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Democracy Hinders Growth And Its Effect On Economic Development

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Some scholars have argued that democracy hinders growth as a result of a collective action problem, while others argue it is the democratic institutions constraining government, and providing individual property rights which allows for economic growth (Montesquieu, 1748; Smith, 1776; Buchanan and Tullock, 1962; North and Thomas, 1973; North, 1981, 1990; Hall and Jones, 1999; Easterly and Levine, 2003; Rodrik, 2007). The former approach focuses on the role of leadership in a nondemocratic regime, specifically in how a good leader can affect the economic development in a region. The latter approach focuses on how investor risk aversion that results from the lack of property rights, corruption, inefficiencies, and political instability in a…show more content…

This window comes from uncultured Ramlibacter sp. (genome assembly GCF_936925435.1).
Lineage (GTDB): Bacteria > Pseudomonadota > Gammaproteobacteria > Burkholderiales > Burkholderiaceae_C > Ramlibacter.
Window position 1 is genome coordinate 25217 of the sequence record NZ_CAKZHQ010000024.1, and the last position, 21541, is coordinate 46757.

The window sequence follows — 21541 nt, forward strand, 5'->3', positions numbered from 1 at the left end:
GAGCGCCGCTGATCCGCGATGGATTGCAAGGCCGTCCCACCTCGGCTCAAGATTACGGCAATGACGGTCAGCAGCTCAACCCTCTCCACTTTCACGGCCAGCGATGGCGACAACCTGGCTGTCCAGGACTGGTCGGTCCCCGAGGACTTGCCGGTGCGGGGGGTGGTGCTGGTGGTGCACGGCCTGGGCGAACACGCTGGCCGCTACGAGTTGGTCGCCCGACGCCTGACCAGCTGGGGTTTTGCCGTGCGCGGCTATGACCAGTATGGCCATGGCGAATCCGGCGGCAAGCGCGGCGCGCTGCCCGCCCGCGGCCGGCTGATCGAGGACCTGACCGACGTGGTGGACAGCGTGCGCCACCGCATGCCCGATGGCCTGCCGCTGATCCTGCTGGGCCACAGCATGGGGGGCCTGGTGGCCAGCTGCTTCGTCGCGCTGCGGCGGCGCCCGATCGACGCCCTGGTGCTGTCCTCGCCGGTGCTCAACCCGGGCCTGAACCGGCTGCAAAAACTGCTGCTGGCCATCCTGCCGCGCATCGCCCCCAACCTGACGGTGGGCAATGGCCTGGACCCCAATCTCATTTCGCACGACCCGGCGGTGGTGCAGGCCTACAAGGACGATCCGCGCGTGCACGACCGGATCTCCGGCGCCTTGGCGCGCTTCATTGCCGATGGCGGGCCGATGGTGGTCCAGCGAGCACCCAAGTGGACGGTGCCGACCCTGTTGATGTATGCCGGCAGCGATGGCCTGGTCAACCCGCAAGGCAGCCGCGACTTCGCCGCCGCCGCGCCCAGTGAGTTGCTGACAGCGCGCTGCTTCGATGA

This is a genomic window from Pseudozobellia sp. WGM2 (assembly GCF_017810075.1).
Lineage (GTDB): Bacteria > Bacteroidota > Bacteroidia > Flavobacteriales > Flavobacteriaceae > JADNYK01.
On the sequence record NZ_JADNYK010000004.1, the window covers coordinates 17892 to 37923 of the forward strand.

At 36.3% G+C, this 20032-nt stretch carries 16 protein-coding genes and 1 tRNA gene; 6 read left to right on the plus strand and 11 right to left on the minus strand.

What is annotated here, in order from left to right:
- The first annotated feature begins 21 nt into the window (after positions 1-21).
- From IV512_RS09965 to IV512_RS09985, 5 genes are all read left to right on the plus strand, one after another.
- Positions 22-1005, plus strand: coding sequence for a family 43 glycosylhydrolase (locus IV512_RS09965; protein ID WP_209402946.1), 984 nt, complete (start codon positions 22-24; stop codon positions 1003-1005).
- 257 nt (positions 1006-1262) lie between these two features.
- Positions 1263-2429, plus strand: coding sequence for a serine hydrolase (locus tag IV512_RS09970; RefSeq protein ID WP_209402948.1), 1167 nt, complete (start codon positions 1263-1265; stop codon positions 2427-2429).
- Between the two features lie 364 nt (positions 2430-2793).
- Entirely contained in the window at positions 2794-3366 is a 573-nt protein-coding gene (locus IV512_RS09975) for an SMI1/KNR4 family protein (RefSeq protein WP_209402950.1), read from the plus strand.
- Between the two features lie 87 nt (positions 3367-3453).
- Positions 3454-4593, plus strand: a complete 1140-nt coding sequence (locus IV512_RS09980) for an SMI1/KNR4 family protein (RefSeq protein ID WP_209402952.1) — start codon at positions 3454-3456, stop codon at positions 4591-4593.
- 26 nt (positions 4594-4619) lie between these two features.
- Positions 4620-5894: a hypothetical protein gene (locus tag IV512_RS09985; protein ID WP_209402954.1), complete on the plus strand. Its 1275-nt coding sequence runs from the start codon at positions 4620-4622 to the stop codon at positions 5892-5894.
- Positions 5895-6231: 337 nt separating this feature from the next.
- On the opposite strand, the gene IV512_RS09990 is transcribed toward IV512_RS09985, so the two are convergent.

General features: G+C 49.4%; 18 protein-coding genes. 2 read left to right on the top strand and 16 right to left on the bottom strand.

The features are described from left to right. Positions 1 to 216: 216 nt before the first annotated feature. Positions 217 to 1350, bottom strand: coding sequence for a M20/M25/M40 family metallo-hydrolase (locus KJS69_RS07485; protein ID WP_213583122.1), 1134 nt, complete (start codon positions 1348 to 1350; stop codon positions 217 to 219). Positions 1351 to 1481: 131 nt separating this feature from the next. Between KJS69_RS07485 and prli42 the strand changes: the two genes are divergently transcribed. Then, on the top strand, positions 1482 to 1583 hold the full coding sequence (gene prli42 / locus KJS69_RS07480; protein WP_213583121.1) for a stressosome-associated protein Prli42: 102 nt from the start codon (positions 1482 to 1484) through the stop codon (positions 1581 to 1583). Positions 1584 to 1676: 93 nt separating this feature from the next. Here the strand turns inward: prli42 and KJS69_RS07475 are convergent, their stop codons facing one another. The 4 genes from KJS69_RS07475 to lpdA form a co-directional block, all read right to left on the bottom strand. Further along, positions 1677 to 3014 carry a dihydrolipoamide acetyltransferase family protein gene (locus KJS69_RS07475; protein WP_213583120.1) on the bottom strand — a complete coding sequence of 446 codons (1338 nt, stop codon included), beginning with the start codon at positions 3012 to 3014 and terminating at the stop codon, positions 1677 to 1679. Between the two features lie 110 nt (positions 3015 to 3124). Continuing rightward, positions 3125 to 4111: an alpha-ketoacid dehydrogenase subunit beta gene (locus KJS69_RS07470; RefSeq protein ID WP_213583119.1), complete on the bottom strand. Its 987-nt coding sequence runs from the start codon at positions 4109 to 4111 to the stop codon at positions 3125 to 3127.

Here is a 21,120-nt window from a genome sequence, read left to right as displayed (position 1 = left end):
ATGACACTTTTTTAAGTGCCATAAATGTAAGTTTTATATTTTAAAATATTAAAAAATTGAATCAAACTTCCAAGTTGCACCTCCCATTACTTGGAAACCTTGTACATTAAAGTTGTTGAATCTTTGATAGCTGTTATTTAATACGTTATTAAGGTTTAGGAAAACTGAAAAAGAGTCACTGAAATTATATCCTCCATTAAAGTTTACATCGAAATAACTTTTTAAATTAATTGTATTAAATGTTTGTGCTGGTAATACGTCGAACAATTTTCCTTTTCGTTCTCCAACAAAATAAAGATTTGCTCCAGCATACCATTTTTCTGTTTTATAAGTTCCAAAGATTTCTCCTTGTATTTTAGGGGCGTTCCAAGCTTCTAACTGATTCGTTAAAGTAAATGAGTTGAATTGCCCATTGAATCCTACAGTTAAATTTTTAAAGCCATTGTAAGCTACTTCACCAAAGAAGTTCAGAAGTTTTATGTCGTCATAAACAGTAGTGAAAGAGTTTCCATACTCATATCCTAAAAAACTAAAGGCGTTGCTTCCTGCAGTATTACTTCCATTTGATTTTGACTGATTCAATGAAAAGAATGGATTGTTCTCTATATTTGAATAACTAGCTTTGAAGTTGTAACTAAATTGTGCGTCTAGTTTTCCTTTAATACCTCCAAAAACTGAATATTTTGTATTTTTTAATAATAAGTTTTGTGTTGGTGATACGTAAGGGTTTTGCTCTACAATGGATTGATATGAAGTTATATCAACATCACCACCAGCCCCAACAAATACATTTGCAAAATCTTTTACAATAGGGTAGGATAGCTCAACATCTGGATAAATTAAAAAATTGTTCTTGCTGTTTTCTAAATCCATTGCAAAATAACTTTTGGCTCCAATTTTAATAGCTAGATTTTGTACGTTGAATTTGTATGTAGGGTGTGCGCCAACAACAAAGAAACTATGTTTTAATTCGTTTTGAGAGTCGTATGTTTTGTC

The notion goes back to de Tocqueville, but in modern form it has been revived by Barro’s empirical work (1996a and b). Finally, Wintrobe (1998) argues that the authoritarian elite successfully rules by repressing some in the population while nurturing the loyalty of others. Similarly, the threat of a rebellion by the opposition compels the dictator to share rents in Gandhi and Przeworski (2006).
The literature on rent seeking suggests a means by which alternatives to collective action can insulate state actors from societal interests (Mares, 1993: 457). Rent creation implies rent distribution, creating incentives for rent seeking in the domestic economy; even efficient firms will devote resources either to capture the rents or to lobby for their elimination ' (Buchanan, p.35). Bates ' work on Africa demonstrates that, rather than simply buying off societal opposition, state actors can distribute rents to build supportive policy coalitions (1981). A second way for state actors to build a winning policy coalition is to help potential supporters of state preferences overcome barriers to collective action through their power to tax and regulate. Here, state actors can force would-be free riders to contribute to the provision of the collective good (Olson, 1965).
Olson (1993, Olson and McGuire, 1996, Olson, 2000) compares the economics of dictatorships
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